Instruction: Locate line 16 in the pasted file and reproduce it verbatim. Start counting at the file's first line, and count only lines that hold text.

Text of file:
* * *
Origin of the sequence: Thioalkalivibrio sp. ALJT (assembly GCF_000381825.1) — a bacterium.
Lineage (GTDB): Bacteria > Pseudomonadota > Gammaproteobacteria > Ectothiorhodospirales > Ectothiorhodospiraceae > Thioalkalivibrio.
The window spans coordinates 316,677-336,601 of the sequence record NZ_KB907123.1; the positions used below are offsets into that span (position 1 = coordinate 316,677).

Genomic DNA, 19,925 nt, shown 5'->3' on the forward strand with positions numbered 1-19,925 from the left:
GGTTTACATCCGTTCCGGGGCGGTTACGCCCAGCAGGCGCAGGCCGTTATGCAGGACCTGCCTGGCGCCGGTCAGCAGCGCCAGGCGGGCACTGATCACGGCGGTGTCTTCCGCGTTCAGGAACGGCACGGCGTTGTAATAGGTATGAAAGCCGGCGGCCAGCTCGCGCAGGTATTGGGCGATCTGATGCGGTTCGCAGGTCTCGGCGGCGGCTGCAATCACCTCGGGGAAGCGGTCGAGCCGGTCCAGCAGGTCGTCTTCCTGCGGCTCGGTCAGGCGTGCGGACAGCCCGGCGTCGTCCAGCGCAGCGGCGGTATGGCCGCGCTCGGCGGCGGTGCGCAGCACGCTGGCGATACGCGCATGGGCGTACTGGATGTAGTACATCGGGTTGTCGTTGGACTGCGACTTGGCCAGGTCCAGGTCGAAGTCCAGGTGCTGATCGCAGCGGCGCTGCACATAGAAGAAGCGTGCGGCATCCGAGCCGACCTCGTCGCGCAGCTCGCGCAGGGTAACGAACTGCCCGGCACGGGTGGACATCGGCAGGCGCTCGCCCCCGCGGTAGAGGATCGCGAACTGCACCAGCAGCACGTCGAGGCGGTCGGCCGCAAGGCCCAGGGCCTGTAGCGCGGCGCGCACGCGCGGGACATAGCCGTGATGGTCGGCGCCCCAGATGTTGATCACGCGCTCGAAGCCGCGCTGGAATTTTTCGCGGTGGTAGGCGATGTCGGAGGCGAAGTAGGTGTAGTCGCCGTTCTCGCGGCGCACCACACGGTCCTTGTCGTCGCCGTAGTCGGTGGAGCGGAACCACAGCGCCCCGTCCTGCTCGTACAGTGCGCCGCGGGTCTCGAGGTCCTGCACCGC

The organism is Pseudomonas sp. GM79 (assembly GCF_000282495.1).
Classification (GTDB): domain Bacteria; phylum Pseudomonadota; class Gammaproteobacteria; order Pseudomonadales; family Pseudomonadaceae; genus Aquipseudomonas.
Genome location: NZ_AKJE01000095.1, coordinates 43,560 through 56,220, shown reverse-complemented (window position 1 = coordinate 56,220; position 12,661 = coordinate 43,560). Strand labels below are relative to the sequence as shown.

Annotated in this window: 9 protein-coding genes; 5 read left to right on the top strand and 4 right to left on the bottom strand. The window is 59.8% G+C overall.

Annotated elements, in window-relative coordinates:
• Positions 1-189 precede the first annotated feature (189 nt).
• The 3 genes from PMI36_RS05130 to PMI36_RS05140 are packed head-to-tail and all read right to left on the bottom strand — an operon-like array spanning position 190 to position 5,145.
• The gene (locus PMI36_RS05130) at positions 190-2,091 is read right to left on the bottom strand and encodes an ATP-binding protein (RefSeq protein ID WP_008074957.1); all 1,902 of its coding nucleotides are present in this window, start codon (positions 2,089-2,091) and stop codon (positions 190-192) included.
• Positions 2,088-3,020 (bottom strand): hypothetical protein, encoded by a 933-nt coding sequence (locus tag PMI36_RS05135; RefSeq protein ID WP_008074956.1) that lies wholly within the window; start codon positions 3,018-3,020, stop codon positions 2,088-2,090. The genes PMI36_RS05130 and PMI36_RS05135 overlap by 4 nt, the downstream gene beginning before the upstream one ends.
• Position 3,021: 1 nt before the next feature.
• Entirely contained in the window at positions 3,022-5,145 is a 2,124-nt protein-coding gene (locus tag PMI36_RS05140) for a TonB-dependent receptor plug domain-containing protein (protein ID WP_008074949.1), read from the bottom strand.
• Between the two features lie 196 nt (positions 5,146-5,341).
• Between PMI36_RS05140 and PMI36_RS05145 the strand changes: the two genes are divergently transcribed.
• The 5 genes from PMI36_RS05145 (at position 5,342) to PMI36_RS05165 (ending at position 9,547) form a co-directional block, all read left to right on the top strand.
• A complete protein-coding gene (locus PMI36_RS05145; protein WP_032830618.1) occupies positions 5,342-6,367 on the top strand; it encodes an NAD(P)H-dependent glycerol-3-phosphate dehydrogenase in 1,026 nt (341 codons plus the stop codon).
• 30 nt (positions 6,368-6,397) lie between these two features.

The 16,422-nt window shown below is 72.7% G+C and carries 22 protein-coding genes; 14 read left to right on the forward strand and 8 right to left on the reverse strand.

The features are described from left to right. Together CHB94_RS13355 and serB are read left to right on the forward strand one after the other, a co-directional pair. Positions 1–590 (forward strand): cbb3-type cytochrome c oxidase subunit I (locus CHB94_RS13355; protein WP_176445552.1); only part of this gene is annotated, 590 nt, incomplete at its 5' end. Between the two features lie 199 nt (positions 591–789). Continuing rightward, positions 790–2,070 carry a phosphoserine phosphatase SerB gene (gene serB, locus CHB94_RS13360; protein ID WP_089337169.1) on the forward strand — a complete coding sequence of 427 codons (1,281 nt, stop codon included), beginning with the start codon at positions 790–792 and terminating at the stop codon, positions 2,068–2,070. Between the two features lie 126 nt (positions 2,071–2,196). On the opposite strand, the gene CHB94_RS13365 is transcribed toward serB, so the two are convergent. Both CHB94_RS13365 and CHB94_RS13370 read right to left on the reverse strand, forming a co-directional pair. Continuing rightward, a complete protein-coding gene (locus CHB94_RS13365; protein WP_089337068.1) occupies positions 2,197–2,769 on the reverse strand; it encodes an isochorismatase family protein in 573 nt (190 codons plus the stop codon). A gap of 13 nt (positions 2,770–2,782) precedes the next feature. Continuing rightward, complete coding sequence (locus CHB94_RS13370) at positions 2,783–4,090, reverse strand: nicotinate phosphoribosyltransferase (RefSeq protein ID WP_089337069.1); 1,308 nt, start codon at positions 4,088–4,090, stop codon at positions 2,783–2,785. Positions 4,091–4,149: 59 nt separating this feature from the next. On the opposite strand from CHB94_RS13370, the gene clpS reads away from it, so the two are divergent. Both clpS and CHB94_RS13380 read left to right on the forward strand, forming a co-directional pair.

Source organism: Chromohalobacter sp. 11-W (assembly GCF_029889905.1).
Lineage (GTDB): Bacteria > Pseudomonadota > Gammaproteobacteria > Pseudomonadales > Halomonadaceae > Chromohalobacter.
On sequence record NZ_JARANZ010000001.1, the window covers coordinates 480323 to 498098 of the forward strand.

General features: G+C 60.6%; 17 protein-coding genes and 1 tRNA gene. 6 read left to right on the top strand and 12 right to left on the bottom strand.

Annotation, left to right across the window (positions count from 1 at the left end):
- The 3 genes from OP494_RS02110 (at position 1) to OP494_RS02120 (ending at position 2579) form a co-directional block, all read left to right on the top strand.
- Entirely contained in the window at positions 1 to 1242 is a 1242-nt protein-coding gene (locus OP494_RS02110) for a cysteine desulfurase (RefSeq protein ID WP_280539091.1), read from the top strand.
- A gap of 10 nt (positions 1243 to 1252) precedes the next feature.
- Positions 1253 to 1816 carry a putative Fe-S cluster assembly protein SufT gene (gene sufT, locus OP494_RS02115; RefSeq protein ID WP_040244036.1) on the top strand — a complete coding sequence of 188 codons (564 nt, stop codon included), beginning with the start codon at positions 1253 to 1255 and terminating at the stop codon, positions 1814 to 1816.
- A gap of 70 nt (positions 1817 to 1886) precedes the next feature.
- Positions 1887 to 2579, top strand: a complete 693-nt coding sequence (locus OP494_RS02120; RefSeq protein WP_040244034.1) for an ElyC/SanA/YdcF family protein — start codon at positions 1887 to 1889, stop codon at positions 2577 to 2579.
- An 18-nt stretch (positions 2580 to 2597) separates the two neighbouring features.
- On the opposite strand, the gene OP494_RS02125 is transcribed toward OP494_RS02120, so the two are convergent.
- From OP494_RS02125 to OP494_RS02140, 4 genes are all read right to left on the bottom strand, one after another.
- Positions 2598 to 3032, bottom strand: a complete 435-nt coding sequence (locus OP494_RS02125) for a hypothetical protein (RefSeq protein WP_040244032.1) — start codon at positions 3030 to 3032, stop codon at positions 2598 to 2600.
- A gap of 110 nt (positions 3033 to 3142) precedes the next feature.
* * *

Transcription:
• Entirely contained in the window at positions 3,022-5,145 is a 2,124-nt protein-coding gene (locus tag PMI36_RS05140) for a TonB-dependent receptor plug domain-containing protein (protein ID WP_008074949.1), read from the bottom strand.